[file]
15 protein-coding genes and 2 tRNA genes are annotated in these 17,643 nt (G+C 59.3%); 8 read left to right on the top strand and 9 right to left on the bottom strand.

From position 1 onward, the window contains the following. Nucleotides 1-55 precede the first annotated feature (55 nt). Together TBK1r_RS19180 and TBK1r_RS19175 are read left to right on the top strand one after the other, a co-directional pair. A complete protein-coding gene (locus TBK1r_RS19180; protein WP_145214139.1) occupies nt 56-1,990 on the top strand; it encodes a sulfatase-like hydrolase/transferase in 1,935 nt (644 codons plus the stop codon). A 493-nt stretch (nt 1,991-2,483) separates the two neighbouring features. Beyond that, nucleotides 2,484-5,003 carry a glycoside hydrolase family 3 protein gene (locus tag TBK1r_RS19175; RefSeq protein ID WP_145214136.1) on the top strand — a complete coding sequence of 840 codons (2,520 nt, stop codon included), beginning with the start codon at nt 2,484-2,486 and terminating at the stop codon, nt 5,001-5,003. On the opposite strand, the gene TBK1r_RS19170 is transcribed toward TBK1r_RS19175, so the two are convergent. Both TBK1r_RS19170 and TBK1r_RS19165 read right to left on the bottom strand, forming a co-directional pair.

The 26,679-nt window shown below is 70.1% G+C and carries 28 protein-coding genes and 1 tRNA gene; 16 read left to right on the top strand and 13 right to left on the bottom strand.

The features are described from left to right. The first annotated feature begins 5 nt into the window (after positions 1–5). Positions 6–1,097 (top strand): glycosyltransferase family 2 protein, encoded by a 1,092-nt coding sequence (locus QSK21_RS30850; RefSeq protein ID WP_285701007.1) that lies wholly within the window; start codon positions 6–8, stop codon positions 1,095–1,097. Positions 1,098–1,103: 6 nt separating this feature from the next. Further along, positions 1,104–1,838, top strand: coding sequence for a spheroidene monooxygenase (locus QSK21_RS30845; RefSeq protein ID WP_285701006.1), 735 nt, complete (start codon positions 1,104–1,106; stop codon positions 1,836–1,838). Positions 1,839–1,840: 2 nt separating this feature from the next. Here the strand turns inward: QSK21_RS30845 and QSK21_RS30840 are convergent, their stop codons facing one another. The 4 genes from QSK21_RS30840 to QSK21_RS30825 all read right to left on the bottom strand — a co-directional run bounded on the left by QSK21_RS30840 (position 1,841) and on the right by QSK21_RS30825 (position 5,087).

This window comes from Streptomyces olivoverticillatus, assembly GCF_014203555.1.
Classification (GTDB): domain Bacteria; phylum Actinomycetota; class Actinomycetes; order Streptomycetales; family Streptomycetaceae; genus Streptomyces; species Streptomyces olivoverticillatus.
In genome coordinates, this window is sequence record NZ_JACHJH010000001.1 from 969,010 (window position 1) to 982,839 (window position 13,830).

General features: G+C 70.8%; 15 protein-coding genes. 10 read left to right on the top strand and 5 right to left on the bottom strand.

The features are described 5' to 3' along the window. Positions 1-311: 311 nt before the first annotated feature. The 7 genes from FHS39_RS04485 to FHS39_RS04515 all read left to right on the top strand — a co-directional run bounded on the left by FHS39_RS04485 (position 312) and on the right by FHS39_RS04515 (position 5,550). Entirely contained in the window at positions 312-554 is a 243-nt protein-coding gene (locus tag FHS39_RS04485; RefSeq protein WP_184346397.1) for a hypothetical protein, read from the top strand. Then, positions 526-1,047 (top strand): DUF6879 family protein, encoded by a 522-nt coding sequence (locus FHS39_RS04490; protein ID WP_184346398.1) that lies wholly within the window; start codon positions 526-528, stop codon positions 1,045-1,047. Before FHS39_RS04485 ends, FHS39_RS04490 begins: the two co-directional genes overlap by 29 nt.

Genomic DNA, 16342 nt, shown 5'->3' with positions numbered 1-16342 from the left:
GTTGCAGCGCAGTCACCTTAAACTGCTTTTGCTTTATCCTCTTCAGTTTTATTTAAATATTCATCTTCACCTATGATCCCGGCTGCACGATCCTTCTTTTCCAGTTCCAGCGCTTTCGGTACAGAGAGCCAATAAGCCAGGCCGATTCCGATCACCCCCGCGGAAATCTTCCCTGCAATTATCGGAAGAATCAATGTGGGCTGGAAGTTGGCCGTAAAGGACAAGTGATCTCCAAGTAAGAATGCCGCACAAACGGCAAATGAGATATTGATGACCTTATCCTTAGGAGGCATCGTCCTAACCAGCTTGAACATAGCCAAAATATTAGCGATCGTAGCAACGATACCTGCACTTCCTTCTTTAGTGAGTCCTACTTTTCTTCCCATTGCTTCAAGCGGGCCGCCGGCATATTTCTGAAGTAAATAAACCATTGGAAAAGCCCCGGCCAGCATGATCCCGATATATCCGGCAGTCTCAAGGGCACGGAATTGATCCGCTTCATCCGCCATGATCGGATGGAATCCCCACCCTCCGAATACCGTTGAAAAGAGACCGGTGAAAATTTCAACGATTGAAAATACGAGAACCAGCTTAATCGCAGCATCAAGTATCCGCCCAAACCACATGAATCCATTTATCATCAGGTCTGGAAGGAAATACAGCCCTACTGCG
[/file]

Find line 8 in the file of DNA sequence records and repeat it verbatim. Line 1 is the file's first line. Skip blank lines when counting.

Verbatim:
General features: G+C 70.8%; 15 protein-coding genes. 10 read left to right on the top strand and 5 right to left on the bottom strand.